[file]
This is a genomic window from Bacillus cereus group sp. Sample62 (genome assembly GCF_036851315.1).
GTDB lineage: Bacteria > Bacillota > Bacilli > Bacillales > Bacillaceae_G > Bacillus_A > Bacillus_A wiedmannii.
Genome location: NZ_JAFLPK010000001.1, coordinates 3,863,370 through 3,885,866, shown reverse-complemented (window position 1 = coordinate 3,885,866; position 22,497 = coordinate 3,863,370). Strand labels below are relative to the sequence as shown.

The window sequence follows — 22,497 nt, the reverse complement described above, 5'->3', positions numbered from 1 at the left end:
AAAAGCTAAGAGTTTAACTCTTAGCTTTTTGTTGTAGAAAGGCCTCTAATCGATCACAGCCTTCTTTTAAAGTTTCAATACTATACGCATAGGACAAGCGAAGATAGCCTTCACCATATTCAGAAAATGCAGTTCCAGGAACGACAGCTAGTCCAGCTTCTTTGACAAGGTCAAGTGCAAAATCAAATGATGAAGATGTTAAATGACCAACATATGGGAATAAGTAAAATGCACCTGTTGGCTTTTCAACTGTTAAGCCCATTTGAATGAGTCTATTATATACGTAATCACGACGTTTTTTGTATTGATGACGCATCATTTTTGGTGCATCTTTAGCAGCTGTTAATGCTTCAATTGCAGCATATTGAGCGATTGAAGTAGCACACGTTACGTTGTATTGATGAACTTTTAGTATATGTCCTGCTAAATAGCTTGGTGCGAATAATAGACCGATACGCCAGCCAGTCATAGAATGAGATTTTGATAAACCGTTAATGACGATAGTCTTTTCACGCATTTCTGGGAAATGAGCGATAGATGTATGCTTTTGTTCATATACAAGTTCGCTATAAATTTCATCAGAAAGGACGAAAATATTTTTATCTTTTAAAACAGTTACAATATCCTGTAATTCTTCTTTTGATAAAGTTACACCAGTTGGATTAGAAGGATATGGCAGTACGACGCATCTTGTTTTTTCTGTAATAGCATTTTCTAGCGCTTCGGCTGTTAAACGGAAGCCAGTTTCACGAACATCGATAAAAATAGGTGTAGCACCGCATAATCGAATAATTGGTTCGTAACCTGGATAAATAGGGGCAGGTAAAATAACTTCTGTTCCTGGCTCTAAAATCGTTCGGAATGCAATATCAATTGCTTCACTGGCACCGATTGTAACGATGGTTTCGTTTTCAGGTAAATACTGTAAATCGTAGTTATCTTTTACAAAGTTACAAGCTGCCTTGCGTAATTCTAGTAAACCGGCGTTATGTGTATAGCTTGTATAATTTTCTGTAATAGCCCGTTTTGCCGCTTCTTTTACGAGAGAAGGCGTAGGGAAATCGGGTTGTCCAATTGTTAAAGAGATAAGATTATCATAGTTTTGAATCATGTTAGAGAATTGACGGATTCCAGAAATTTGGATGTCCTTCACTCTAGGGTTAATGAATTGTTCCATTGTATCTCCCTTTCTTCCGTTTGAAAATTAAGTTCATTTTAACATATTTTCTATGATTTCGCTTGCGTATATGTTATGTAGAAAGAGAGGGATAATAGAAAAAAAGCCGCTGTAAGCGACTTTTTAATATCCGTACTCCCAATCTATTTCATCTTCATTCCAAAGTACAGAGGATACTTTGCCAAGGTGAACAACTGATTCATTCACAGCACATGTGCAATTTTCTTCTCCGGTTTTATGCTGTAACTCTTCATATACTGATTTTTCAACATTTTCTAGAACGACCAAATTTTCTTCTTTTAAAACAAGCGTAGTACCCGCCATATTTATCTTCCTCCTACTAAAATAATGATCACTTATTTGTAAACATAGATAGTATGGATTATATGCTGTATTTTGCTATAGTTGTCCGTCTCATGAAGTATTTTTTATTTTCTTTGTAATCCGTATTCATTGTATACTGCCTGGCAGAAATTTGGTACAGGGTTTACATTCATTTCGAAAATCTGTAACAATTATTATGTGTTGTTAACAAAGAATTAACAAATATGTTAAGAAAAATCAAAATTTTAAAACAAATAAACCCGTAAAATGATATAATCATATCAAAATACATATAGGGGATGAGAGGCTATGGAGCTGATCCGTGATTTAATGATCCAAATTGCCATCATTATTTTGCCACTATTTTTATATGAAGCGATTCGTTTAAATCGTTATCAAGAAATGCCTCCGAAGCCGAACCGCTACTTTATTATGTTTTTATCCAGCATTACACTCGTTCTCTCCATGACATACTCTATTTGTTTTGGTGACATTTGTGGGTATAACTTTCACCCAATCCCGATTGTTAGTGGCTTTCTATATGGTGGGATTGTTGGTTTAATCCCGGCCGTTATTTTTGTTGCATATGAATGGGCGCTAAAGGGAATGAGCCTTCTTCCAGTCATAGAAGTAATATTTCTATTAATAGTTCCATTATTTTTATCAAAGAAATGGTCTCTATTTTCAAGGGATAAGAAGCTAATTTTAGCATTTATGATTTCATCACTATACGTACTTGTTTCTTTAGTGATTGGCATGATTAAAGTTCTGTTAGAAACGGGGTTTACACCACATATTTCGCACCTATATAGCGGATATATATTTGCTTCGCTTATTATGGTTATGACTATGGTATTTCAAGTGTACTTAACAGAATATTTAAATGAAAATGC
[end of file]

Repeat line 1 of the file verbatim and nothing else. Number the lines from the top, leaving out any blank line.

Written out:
This is a genomic window from Bacillus cereus group sp. Sample62 (genome assembly GCF_036851315.1).